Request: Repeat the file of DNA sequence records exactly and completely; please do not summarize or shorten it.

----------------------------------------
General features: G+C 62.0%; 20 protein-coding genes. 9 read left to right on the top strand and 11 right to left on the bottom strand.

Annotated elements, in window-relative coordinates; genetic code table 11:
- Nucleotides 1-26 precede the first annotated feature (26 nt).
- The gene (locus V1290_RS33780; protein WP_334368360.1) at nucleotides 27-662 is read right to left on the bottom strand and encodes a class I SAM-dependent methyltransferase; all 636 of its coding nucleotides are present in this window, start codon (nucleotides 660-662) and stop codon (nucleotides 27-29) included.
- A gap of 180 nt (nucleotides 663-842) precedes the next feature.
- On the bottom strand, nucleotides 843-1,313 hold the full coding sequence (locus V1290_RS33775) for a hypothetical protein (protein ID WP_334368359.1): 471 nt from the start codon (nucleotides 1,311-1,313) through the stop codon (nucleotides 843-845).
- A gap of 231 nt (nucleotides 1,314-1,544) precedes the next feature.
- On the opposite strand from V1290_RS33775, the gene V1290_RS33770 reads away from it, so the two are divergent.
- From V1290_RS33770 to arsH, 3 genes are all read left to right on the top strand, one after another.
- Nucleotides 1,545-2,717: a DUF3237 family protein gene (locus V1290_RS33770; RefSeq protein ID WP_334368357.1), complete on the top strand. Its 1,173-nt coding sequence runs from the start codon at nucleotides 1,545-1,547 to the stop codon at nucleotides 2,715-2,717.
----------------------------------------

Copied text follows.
General features: G+C 62.0%; 20 protein-coding genes. 9 read left to right on the top strand and 11 right to left on the bottom strand.

Annotated elements, in window-relative coordinates; genetic code table 11:
- Nucleotides 1-26 precede the first annotated feature (26 nt).
- The gene (locus V1290_RS33780; protein WP_334368360.1) at nucleotides 27-662 is read right to left on the bottom strand and encodes a class I SAM-dependent methyltransferase; all 636 of its coding nucleotides are present in this window, start codon (nucleotides 660-662) and stop codon (nucleotides 27-29) included.
- A gap of 180 nt (nucleotides 663-842) precedes the next feature.
- On the bottom strand, nucleotides 843-1,313 hold the full coding sequence (locus V1290_RS33775) for a hypothetical protein (protein ID WP_334368359.1): 471 nt from the start codon (nucleotides 1,311-1,313) through the stop codon (nucleotides 843-845).
- A gap of 231 nt (nucleotides 1,314-1,544) precedes the next feature.
- On the opposite strand from V1290_RS33775, the gene V1290_RS33770 reads away from it, so the two are divergent.
- From V1290_RS33770 to arsH, 3 genes are all read left to right on the top strand, one after another.
- Nucleotides 1,545-2,717: a DUF3237 family protein gene (locus V1290_RS33770; RefSeq protein ID WP_334368357.1), complete on the top strand. Its 1,173-nt coding sequence runs from the start codon at nucleotides 1,545-1,547 to the stop codon at nucleotides 2,715-2,717.